After reading from one of the Harry Potter novels with my grade-school-age daughter recently, I casually mused, “Won’t it be great when the movie comes out, and we can see what everything looks like?”
"NO, THAT WILL RUIN IT!" she blurted. "I have a picture in my mind of how everything looks, and so do all my friends, and we see things differently," she explained. "Like, I think the scar on Harry's forehead goes straight up and down, but some think it goes sideways. How could that be? But that's what makes it so much fun."
Gee, I thought, are the artists and animators that create fantastic scenes and special effects for movies such as Harry Potter and the Sorcerer's Stone
(scheduled to be released this November) ruining the fun for people who want to invent fantasy worlds in their own minds? Have we reached a point where artists can create images of anything they can dream up with such realism that nothing is left to the imagination?
Before getting too carried away, I figured I should check in with readers, who, after all, have probably spent more time looking at computer graphics imagery than any other group and therefore could best speak to the issue. So in a recent issue of our weekly e-mail newsletter, we surveyed readers to see if they felt that their imagination has been expanded or has atrophied as a result of computer graphics. Here's what we asked:
"As you're reading a novel, do you feel that your ability to imagine the scenes and actions being de scribed-particularly those that might conjure up fantastical imagery-has been enhanced by the many computer graphics images and effects you have seen over the years? Or, do you rely less on your own imagination, preferring instead to wait to see a graphical representation of such scenes created by someone else, perhaps in a movie version of the novel?"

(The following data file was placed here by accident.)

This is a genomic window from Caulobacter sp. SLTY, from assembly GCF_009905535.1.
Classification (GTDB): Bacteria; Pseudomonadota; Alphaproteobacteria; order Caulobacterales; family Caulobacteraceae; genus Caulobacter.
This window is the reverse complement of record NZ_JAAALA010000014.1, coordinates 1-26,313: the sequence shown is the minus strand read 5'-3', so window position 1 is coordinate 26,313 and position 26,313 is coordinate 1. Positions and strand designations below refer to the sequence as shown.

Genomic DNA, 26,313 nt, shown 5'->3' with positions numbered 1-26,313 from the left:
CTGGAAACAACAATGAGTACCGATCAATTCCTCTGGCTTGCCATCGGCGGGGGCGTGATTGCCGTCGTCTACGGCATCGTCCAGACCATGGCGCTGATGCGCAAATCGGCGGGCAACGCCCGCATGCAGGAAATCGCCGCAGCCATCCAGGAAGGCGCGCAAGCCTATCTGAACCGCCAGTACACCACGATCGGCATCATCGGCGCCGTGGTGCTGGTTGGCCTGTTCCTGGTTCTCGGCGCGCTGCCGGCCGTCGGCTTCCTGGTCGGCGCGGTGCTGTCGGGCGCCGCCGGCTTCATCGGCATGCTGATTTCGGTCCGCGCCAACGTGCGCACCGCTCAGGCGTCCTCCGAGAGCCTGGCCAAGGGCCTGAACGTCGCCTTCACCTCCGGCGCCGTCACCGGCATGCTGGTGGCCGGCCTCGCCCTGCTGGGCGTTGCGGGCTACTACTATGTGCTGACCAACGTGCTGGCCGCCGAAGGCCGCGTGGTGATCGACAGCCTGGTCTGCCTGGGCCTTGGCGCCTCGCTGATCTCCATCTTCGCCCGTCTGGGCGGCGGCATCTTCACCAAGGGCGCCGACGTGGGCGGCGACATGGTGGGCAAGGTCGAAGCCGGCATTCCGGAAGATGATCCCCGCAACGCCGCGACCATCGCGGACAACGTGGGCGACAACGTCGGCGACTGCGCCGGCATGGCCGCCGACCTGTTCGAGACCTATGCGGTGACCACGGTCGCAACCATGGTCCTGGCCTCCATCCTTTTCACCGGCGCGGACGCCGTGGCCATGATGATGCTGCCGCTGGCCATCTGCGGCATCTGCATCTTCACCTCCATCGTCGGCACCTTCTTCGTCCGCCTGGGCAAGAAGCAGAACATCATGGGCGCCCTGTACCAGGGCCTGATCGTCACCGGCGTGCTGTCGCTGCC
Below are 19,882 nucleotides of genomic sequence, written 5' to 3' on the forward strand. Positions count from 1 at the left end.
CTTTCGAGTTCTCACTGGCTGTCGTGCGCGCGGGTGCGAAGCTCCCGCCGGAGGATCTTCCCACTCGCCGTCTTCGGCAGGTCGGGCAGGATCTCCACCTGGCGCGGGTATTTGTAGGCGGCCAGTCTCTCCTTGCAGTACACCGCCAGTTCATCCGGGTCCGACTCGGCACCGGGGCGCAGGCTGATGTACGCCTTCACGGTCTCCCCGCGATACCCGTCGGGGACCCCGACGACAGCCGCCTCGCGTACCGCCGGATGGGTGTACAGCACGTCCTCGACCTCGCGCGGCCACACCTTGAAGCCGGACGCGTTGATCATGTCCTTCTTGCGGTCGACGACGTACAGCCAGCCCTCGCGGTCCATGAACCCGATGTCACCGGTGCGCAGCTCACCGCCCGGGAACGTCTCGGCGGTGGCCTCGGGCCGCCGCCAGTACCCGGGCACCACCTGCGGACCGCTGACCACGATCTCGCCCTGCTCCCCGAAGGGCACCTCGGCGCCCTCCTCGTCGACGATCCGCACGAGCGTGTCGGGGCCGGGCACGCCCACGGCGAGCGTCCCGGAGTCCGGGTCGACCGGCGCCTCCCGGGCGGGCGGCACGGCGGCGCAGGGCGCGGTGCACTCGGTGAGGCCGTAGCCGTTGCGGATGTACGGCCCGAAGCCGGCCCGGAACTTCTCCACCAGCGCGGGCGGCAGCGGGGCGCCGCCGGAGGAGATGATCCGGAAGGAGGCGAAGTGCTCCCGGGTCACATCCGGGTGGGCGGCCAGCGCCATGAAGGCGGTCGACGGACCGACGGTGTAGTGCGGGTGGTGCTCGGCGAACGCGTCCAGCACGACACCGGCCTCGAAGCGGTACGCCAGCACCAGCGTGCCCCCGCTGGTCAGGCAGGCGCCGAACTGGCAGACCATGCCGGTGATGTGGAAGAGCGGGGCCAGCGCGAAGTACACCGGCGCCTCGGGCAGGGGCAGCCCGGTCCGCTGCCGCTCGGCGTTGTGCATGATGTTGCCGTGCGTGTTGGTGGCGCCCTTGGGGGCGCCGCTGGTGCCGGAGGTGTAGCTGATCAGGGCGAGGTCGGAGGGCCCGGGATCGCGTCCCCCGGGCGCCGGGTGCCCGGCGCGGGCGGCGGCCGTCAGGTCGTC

Well, the results are in, and I'm pleased to report that the majority of respondents feel that their imagination has not suffered from viewing computer graphics imagery, but has been stimulated by it. Moreover, for some, the act of creating computer art, compared to just looking at it, appears to play an even greater role in expanding the imagination. At the same time, respondents would rather not wait to see a movie version of a novel, but prefer to create their own mental pictures first. What follows are excerpts from some of the many thoughtful comments we received:
- I believe that my work in 3D and my enjoyment of 3D imagery has enhanced my imaginative state in all areas. I don't look forward to movie adaptations of novels I have read, because that spoils the visuals in my head. For example, I probably won't see the Harry Potter movie for that very reason. I want to finish the series, all seven books, with my own vision and not allow the limits of the studio film to inhibit my imagination. But I also look forward to seeing what others can create that my mind didn't catch, so I'll definitely check it out after the series is finished. I think the creation of visuals in movies has allowed our minds to expand into ever more fantastical realms than would have been possible before. -Shawn Sedoff
- Did Impressionism constrict the imagination of artists to come? Did Picasso and Dali destroy artistic creativity for generations of future painters? Did studying classical violin crimp Carlos Santana's innovative music? Did listening to Bach limit Beethoven? Name any artist, in any medium, and chances are they thoroughly studied the greats that preceded them. The more the artist is known for breaking barriers, the more likely this is to be true. Every thing we witness in life, every experience we have, enlarges our minds and gives more room for our imaginations and creativity to soar. Of course, computer graphics has affected the imagination of every one of us and, as always, we are better off for it. All artists are limited by the tools available. A cartoonist is restricted by the black-and-white line art of his or her medium. A film producer's tools have certainly expanded greatly in recent years, and will continue to do so. But for the producer of the movie version of a novel to be able to paint a more vivid image than the writer of that novel can with his words-that will be a long time coming. -Bill Bennett